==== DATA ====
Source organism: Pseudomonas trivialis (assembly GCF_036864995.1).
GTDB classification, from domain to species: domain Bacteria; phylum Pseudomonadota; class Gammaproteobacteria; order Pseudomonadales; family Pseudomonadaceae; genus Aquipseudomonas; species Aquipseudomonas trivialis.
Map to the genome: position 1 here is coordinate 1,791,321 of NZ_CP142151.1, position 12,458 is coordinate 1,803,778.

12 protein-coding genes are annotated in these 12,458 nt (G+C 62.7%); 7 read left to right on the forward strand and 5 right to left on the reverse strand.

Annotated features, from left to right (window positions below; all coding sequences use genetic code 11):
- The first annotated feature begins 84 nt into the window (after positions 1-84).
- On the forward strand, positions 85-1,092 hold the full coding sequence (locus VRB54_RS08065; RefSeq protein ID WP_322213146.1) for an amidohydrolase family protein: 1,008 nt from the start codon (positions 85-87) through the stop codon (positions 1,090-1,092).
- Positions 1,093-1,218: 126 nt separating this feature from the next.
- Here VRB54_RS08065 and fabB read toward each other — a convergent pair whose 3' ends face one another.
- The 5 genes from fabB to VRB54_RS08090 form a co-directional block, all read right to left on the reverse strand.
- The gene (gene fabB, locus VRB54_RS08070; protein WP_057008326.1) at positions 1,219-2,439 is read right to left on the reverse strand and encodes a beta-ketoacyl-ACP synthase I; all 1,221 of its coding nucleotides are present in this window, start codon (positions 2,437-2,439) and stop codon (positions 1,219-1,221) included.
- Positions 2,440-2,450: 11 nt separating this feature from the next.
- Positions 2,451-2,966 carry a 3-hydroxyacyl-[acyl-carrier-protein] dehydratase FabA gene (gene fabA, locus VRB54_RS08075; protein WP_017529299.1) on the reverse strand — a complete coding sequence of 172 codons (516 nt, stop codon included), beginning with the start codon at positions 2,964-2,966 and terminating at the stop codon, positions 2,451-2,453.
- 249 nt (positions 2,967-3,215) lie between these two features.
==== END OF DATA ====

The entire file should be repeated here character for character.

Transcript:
Source organism: Pseudomonas trivialis (assembly GCF_036864995.1).
GTDB classification, from domain to species: domain Bacteria; phylum Pseudomonadota; class Gammaproteobacteria; order Pseudomonadales; family Pseudomonadaceae; genus Aquipseudomonas; species Aquipseudomonas trivialis.
Map to the genome: position 1 here is coordinate 1,791,321 of NZ_CP142151.1, position 12,458 is coordinate 1,803,778.

12 protein-coding genes are annotated in these 12,458 nt (G+C 62.7%); 7 read left to right on the forward strand and 5 right to left on the reverse strand.

Annotated features, from left to right (window positions below; all coding sequences use genetic code 11):
- The first annotated feature begins 84 nt into the window (after positions 1-84).
- On the forward strand, positions 85-1,092 hold the full coding sequence (locus VRB54_RS08065; RefSeq protein ID WP_322213146.1) for an amidohydrolase family protein: 1,008 nt from the start codon (positions 85-87) through the stop codon (positions 1,090-1,092).
- Positions 1,093-1,218: 126 nt separating this feature from the next.
- Here VRB54_RS08065 and fabB read toward each other — a convergent pair whose 3' ends face one another.
- The 5 genes from fabB to VRB54_RS08090 form a co-directional block, all read right to left on the reverse strand.
- The gene (gene fabB, locus VRB54_RS08070; protein WP_057008326.1) at positions 1,219-2,439 is read right to left on the reverse strand and encodes a beta-ketoacyl-ACP synthase I; all 1,221 of its coding nucleotides are present in this window, start codon (positions 2,437-2,439) and stop codon (positions 1,219-1,221) included.
- Positions 2,440-2,450: 11 nt separating this feature from the next.
- Positions 2,451-2,966 carry a 3-hydroxyacyl-[acyl-carrier-protein] dehydratase FabA gene (gene fabA, locus VRB54_RS08075; protein WP_017529299.1) on the reverse strand — a complete coding sequence of 172 codons (516 nt, stop codon included), beginning with the start codon at positions 2,964-2,966 and terminating at the stop codon, positions 2,451-2,453.
- 249 nt (positions 2,967-3,215) lie between these two features.